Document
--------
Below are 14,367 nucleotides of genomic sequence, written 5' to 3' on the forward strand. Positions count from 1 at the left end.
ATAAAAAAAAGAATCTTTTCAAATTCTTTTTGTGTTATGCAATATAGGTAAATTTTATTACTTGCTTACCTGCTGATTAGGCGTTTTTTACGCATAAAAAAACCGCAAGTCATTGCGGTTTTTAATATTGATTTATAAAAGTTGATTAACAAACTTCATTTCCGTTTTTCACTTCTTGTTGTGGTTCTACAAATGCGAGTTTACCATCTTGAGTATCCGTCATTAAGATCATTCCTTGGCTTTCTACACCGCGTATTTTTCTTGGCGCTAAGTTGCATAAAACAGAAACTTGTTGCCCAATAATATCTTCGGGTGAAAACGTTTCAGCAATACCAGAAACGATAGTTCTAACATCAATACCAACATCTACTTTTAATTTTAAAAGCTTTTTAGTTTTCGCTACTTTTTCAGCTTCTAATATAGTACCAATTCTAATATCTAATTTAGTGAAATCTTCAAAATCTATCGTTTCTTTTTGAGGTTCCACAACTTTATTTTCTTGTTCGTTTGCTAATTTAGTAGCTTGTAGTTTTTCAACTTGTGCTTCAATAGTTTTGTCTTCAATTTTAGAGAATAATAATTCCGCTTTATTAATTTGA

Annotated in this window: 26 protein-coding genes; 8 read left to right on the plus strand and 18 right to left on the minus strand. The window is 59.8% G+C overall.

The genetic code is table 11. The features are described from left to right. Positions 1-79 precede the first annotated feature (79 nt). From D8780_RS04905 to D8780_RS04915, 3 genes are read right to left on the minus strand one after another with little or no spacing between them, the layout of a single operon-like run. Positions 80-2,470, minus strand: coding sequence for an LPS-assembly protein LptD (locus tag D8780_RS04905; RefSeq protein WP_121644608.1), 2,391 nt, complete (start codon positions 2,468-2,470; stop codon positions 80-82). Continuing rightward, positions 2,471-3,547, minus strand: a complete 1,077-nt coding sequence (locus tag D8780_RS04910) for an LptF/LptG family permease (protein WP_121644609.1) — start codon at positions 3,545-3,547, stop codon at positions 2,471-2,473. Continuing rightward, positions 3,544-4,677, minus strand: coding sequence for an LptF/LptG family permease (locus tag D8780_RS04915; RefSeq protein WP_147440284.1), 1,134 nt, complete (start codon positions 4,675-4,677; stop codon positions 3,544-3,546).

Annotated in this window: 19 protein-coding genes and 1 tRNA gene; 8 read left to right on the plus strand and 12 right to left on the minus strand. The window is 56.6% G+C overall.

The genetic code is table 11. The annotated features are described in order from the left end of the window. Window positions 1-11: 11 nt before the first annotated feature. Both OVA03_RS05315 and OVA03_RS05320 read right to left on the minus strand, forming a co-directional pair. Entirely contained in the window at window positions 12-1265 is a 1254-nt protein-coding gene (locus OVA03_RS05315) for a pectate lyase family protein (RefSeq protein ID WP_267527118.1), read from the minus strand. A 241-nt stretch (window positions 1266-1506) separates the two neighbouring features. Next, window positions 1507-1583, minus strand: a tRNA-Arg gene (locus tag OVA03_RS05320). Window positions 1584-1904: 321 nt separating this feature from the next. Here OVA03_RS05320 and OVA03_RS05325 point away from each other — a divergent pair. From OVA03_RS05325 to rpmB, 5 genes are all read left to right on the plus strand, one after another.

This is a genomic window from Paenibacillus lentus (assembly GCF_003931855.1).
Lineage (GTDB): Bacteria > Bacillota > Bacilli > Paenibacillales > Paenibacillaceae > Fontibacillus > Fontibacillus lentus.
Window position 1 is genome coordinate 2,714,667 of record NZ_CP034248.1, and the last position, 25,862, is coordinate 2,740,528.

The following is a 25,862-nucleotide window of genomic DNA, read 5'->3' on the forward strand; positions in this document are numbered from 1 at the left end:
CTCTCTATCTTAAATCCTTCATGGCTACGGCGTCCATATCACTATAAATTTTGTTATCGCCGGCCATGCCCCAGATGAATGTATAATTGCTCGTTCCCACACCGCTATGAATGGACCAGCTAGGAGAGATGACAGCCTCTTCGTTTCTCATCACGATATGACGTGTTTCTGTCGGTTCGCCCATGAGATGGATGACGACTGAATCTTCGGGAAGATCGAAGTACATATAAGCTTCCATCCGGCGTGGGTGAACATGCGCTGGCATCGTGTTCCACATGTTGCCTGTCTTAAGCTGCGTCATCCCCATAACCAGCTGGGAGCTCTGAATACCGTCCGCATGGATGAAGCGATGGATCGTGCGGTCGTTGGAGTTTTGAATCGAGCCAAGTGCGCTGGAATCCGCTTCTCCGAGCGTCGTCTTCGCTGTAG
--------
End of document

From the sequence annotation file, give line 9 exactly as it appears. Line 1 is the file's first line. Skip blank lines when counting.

Window position 1 is genome coordinate 2,714,667 of record NZ_CP034248.1, and the last position, 25,862, is coordinate 2,740,528.